If Jesus were standing on the other side of the room and there were 100 people standing between you and him, would you let anyone of those people stop you from running toward him and embracing him?
I would guess your answer to that question would be No.
In this weeks readings, in the book of Hebrews, which sets into place the understanding of Jesus as high priest, the author states:
“Every high priest is taken from among men and made their representative before God, to offer gifts and sacrifices for sins. He is able to deal patiently with the ignorant and erring, for he himself is beset by weakness…”
For many, including myself, have found a priest, a clergy member or a pastor as a flawed, sometimes ignorant, often erring human beset by weakness standing between us and Jesus. Over my life I realized it is up to me to not allow them to get in my way of my faith and I have been able to separate the people who make up the church with that faith in Jesus Christ.
As a Catholic, there have been numerous occasions in my life where actions of priests could have interfered with my faith. The priest who confirmed me left the priesthood and got married. Another priest who was involved heavily with our youth group ended up being an alcoholic and went into rehab. The priest that married my wife and I is no longer a priest.
And, of course, those horrid events of child abuse that littered our faith but, fortunately, never entered my life personally.
However, my faith is in Jesus Christ, not Father (enter name here).
As a Catholic, I rely on their role as priest to receive the sacraments. And, as a Catholic, the most holy is that of the Eucharist, where we believe that Jesus is actually present, body and blood, at every Mass. As fulfillment from God in Passover to Jesus on the Cross and then the Holy Spirit during Mass, that living sacrifice, to me, is Jesus literally standing on the other side of the room and no one is going to get in my way of running to embrace him in that sacrament.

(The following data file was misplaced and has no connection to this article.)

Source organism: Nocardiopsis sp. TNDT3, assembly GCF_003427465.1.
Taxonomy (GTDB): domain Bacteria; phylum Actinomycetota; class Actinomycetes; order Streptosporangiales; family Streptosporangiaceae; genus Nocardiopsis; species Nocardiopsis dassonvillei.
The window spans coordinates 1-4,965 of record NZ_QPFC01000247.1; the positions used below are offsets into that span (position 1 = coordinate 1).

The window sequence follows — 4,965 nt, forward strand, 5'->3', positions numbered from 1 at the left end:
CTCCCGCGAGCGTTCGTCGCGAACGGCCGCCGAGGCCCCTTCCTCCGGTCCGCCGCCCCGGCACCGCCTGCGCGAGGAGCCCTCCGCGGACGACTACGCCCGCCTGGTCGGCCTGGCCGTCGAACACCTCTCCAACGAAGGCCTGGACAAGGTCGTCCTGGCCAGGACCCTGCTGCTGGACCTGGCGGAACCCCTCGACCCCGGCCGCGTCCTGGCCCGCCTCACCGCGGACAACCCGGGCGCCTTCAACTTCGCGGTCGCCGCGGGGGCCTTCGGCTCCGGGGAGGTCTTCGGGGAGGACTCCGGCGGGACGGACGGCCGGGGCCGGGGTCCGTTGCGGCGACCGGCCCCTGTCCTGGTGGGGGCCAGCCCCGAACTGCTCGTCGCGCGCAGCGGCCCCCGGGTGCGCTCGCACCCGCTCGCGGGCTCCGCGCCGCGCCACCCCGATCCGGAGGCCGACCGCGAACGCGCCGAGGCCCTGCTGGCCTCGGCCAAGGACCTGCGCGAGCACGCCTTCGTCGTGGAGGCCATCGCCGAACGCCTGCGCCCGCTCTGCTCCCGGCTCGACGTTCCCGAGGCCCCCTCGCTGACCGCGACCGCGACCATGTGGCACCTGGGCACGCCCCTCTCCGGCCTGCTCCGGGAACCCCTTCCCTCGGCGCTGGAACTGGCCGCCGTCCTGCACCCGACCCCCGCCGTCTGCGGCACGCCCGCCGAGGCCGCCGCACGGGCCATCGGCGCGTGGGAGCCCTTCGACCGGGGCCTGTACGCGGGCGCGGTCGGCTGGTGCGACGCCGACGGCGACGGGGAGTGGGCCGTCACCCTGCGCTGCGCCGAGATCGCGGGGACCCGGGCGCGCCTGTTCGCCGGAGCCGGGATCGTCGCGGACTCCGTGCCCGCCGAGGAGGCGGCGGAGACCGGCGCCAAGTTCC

Non-Catholic Christians, I’m sure, have dealt with the same struggles of pastors gone astray, of church leaders being less than Christian. One only need to look at the headlines over the past 20 years to see pastors having succumb to lust or greed or adultery. There failures, though disappointing, are not entirely unexpected. It is the nature of human imperfection trying to encapsulate the purity of Jesus Christ. As you and I struggle and often fail in our attempts to be holy, so will our church leaders for they face the same sins that we do.
Fortunately, Jesus Christ is not bound by human imperfection. The Holy Spirit is able to work through us despite our own flaws. As many times I’ve had priests fail me, I’ve also had priests inspire me, like Father John LaTondress who used humor to reach me in high school, Father John Oliver who guided me through college, Father Michael Morris, whose homilies were truly inspired by the flame of the Holy Spirit, and Father Robert Cadrecha who exuded love and humor and tenderness.
No matter your denomination, remember that our church leaders are “beset by weakness” and will make mistakes. Because of their role as shepherds in our spiritual lives they need our prayers, our forgiveness, our support and our understanding. As shepherds they will be targets of Satan in an attempt to scatter the flock. Don’t let Satan win that battle. If your shepherd falls, lift him up with prayer.
And, whatever you do, don’t let anything or anyone get between you and salvation in Jesus Christ.